Our trip has gotten off to an amazing start. After a couple of days in the seaside town of Mamallapuram, where we started our classes on meditation and a course on the beliefs of Hinduism and temple worship, we headed for Chidambaram. Chidambaram boasts one of India’s oldest working temples and is on a 22-acre complex of concentric walls that have been built over the millennia by various kings that ruled the state of Tamil Nadu.
The Chidambaram temple was established so long ago that no one is exactly sure how old it is. Once account places worship at the spot began over a 100,000 years ago. For millennia, the temple has been run by the same clan of priests. At one point there were over 3000 priests working at the temple. Recently the numbers have dwindled to about 300 priests. Last year, in a move that enraged the Hindu community worldwide, the Indian government forcefully took over the running of the temple.
In light of all of this, we were treated to the most extraordinary experience at this temple. Before we arrived, a temple priest that Dandapani (our guide and teacher on this journey) has known for many years from his monastic days, invited us over to his home for coffee and tea before our first encounter with the temple. By no means a rich man before the government take over, the family is now being threatened to be plunged into a deep state of poverty, but it didn’t seem to dampen his spirit of generosity. All eleven of our group, plus the priest, his son, wife and vegetarian boxer (named Busa) sat on the floor of his 10 x 10 one room home and enjoyed delicious chai and coffee before heading for a night ceremony at the temple. Before we went to the temple, the priest shared the mystical history of the temple with us that seemed to date back to the earliest days of India’s settlement.
He then explained some of the mystical aspects of the temple, a real gift that helped us to decipher some of what we were about to encounter.
He led us to one of the inner sanctums of the temple. This sanctum is devoted to the aspect of Siva that represents Love. Siva (the one supreme God in the Saivite tradition) is represented in 3 forms in this particular part of the temple as the God of Love, Willpower and Wisdom. He led us into the sanctum and chanted some blessings on our behalf and the energy of the place was so strong that many of the people who were near the sanctum began to weep (myself included). It’s hard to describe exactly why, but at least in my experience, it felt like pure love did indeed permeate that place and the weeping was out of sheer joy of the experience.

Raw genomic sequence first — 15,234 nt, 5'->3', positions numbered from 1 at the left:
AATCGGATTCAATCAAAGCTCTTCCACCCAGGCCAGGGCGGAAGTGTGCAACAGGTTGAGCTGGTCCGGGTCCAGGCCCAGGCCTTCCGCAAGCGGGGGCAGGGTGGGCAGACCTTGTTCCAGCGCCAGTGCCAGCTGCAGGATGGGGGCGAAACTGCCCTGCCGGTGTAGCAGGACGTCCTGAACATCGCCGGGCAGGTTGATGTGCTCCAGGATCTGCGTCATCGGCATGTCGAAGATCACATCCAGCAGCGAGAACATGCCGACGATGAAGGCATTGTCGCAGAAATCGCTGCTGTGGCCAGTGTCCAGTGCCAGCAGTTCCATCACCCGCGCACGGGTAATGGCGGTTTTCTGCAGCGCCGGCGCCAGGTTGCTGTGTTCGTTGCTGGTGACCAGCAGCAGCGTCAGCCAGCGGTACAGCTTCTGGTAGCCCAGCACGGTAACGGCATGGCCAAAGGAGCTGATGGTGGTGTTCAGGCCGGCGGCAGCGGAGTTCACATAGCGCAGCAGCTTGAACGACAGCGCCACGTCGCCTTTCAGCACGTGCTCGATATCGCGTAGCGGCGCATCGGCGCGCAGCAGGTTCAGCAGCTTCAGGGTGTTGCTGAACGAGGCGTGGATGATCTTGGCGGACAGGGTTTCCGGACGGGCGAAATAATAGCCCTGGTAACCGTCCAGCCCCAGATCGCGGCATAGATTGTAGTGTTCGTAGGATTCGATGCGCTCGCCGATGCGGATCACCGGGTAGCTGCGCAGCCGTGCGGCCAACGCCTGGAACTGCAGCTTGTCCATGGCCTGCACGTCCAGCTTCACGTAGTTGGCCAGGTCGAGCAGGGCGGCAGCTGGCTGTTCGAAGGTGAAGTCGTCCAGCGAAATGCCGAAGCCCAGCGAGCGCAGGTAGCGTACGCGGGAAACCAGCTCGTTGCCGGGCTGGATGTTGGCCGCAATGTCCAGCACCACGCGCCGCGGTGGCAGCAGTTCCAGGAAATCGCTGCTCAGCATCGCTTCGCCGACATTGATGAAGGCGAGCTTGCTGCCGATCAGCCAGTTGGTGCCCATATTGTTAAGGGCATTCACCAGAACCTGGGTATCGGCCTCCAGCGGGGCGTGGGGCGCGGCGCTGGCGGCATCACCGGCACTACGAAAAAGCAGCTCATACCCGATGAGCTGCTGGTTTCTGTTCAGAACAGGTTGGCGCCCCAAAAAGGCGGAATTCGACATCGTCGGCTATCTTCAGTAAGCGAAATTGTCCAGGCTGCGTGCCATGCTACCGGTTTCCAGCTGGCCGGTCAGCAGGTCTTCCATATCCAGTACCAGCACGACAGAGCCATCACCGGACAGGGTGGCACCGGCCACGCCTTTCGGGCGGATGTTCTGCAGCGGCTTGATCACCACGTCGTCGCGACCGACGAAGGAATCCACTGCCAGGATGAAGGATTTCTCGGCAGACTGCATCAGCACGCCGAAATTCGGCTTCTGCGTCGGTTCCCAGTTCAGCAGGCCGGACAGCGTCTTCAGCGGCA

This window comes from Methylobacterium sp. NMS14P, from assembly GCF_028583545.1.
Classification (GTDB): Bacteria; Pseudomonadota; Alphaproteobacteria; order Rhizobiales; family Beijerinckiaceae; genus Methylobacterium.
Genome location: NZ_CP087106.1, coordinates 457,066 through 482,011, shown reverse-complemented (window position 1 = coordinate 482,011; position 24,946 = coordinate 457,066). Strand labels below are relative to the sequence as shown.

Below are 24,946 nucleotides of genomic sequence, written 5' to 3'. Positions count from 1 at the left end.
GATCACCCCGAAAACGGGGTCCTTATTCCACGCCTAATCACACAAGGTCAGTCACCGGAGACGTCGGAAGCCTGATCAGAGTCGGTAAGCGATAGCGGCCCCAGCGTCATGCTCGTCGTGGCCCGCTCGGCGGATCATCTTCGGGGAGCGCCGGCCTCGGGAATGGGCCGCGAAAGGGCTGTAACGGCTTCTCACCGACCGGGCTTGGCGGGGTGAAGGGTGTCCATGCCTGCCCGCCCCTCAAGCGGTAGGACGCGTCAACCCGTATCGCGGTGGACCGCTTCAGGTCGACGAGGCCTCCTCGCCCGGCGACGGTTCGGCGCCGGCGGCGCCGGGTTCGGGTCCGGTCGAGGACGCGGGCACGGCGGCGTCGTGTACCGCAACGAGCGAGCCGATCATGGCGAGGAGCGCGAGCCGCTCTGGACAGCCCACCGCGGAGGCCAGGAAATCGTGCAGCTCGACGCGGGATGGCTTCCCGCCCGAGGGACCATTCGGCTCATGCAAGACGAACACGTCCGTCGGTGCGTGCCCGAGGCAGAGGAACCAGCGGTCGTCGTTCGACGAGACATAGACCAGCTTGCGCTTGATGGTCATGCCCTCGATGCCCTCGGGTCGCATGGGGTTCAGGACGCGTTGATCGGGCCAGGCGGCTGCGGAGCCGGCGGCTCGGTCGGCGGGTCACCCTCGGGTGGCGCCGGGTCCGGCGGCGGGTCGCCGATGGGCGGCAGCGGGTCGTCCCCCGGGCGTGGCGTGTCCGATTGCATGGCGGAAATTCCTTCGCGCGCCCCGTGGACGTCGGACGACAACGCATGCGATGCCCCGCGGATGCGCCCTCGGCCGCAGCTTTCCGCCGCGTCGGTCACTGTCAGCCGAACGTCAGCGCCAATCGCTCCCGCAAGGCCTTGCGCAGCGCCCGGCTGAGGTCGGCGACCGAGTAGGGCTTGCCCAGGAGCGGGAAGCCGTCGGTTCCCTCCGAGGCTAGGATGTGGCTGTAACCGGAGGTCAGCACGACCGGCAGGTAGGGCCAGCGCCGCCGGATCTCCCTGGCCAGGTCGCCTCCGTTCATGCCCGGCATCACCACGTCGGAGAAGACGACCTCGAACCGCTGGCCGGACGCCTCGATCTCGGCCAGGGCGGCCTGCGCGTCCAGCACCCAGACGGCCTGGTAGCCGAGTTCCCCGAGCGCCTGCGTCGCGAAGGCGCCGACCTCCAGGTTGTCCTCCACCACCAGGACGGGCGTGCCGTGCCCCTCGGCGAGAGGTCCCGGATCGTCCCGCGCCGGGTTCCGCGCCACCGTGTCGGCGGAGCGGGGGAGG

We gathered ourselves up after the ceremony and headed back to the priests home to enjoy a dinner served on banana leaves in the traditional south Indian style and were lucky enough to learn more about the traditions of the temple and the priests that love and serve the place.
The next morning a few of us decided to get up early and to return to the temple for a morning meditation on the floor of the temple. Even at 6am, the place was bustling. Priests were opening the temple and readying their sanctums for various rituals that take place all day long at different times. After about 30 minutes of sitting and being with the place, I joined a line (one of the most orderly and respectful I’ve ever seen in a temple) and just enjoyed the feeling that permeated the place. Being amongst so much love and devotion was incredibly uplifting for me.
At 7am, our kindly priest host joined us and lead us around the temple and we witnessed a procession of a people as they carried a murti (statue of a deity) being carried from one shrine to another. We then headed back into the main sanctum where the priest allowed us to get in very close to the inner sanctum where the priests where performing puja. This is a very rare and high honor.
We returned to the hotel for breakfast and then went back to the temple. This time our host showed us around the grounds of the temple complex. Telling us various tidbits of the temple history and the legends that go with it. We saw amazing sculptures and wall engravings and were even honored at the end our tour the sanctum that housed the original lingam (representation of Siva) that was installed by the founders of the temple (Patanjali – writer of the yoga sutras). This was an exceptional blessing, as non-Hindus are almost never allowed such a privilege. We ended our time at the temple (which was an incredibly full day) with a special blessing ceremony being performed by our friend the priest, at the end of which he gifted each of us with a shawl.
Then we followed him back to his home where his wife and sons (also priests) treated us to another delicious meal that was served on banana leaves on the floor.
It was truly a remarkable day.